Slow down, you move too fast …



Performance for 25 Passing Vehicles by John Reid

Well, today I discovered that just buying a bike is no preparation for peak oil! After clearing out my front room yesterday I put my bike in an easy to access place and finally, after owning it for 5 months, went for my first ride in Blackheath. I told Ian he was a wimp for driving, not riding, as I put on Maxie’s helmet and launched off to my permaculture class on the other side of Blackheath. I was feeling as cocky as Kevin Rudd. Well! I had no idea how many hills there were between here and Wombat St and by the time I got there my legs were jelly and I felt like I was about to have a coronary. I couldn’t believe it – it’s taken me the whole day to recover. Now

I realise that preparing for peak oil, global warming etc is not as easy as consuming less, buying solar panels or planting food to eat. It’s also going to require building up a huge amount of fitness – eeeeeek. Oddly enough this has not been something I’d considered before and it has been a huge shock to me. I’d had a vague notion that I was fairly fit but today showed me that I’d be stuffed without a car or train to get me around.

Riding made me think even more about how environmentally friendly a bike is – not just for the obvious reason of not using fuel, but also because speeding cars kill so much wildlife. Slowing down in all aspects of our existence, including working less, really is the answer for preserving life.

Scouring the web for more information on one of my favourite photographers, John Reid (photo above), I discovered a fantastic source for Australian Blogs – The Australian Index – Exploring Australian Blogs . I’ve just added the most amazing recipe site that I found there to my blogroll – Cook (almost) Anything and discovered that it’s 40 years ago today that Sgt Pepper taught the band to play!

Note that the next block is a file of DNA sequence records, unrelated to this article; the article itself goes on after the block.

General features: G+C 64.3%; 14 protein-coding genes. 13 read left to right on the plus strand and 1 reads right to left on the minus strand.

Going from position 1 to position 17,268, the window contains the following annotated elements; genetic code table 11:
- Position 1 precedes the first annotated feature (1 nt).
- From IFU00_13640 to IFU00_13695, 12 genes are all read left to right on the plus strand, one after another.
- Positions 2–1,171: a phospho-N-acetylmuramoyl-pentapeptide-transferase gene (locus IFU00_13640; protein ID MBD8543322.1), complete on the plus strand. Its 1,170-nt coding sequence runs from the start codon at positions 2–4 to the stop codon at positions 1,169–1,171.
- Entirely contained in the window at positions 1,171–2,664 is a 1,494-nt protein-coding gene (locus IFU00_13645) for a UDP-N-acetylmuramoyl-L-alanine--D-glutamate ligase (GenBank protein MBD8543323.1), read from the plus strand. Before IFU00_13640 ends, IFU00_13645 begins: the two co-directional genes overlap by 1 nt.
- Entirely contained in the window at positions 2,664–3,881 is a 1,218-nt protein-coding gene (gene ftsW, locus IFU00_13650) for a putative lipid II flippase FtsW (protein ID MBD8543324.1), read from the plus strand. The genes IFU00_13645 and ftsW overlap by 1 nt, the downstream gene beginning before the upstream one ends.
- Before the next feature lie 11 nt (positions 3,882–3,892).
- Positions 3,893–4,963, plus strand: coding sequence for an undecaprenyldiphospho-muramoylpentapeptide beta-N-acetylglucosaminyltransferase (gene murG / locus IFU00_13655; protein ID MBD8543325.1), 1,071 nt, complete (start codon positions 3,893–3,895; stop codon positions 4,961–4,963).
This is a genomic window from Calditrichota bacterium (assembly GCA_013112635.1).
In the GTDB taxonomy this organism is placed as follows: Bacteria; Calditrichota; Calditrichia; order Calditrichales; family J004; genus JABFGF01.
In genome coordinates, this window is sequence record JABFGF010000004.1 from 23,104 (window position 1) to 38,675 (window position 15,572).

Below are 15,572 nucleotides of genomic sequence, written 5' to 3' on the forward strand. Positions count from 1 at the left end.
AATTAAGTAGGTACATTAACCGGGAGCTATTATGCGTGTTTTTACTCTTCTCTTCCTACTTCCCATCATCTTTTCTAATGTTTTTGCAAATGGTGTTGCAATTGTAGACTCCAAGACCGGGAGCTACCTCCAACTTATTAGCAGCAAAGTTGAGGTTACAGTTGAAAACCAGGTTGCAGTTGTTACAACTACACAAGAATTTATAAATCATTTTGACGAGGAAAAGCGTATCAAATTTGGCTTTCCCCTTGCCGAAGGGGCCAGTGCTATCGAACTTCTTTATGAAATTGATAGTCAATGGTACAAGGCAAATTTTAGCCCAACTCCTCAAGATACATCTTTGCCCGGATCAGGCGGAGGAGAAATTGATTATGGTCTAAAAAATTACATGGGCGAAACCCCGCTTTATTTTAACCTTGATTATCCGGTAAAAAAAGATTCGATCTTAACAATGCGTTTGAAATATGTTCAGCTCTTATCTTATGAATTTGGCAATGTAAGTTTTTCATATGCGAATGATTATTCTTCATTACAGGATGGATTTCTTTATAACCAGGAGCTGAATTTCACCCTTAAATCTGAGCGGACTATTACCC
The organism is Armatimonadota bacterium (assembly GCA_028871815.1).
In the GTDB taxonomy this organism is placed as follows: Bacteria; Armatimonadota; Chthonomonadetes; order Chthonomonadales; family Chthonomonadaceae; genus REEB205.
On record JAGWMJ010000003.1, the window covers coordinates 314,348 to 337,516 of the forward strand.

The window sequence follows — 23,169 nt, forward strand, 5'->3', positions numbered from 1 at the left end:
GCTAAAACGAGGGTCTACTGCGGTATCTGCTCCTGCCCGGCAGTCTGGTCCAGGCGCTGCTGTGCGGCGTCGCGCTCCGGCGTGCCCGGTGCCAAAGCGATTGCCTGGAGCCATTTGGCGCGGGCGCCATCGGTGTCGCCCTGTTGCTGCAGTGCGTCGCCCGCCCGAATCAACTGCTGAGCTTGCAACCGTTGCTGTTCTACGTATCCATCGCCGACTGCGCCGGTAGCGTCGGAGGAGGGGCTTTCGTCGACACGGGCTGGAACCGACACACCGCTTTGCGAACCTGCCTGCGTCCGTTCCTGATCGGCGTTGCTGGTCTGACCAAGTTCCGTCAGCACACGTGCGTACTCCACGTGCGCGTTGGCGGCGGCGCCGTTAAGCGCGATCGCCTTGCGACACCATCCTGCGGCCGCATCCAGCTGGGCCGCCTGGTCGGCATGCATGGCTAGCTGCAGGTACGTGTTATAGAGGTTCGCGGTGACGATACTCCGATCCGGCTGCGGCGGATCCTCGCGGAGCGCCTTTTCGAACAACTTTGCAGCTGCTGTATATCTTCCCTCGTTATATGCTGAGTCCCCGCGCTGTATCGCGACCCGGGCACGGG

I also came by chance upon this photograph of Al Gore in his office on Vincenze’s Pit . It was followed by a discussion of how people will read what they want to read into the picture.


I immediately thought, “yeah, he’s as messy as I am!”. The next thing I noticed was that the artwork on his wall is a sculpture of a frog … a species that’s already 75% extinct. I reckon his awareness of the alarming rate of species extinction would be a very valid explanation for why Al Gore pushes himself as hard as he does.

Knowing how cluttered my life is a good friend sent me this article from the New York Times called Saying Yes To Mess


Cartoon by Edward Koren in the NY Times

“… contrarian voices can be heard in the wilderness. An anti-anticlutter movement is afoot, one that says yes to mess and urges you to embrace your disorder. Studies are piling up that show that messy desks are the vivid signatures of people with creative, limber minds (who reap higher salaries than those with neat “office landscapes”) and that messy closet owners are probably better parents and nicer and cooler than their tidier counterparts. It’s a movement that confirms what you have known, deep down, all along: really neat people are not avatars of the good life; they are humorless and inflexible prigs, and have way too much time on their hands.”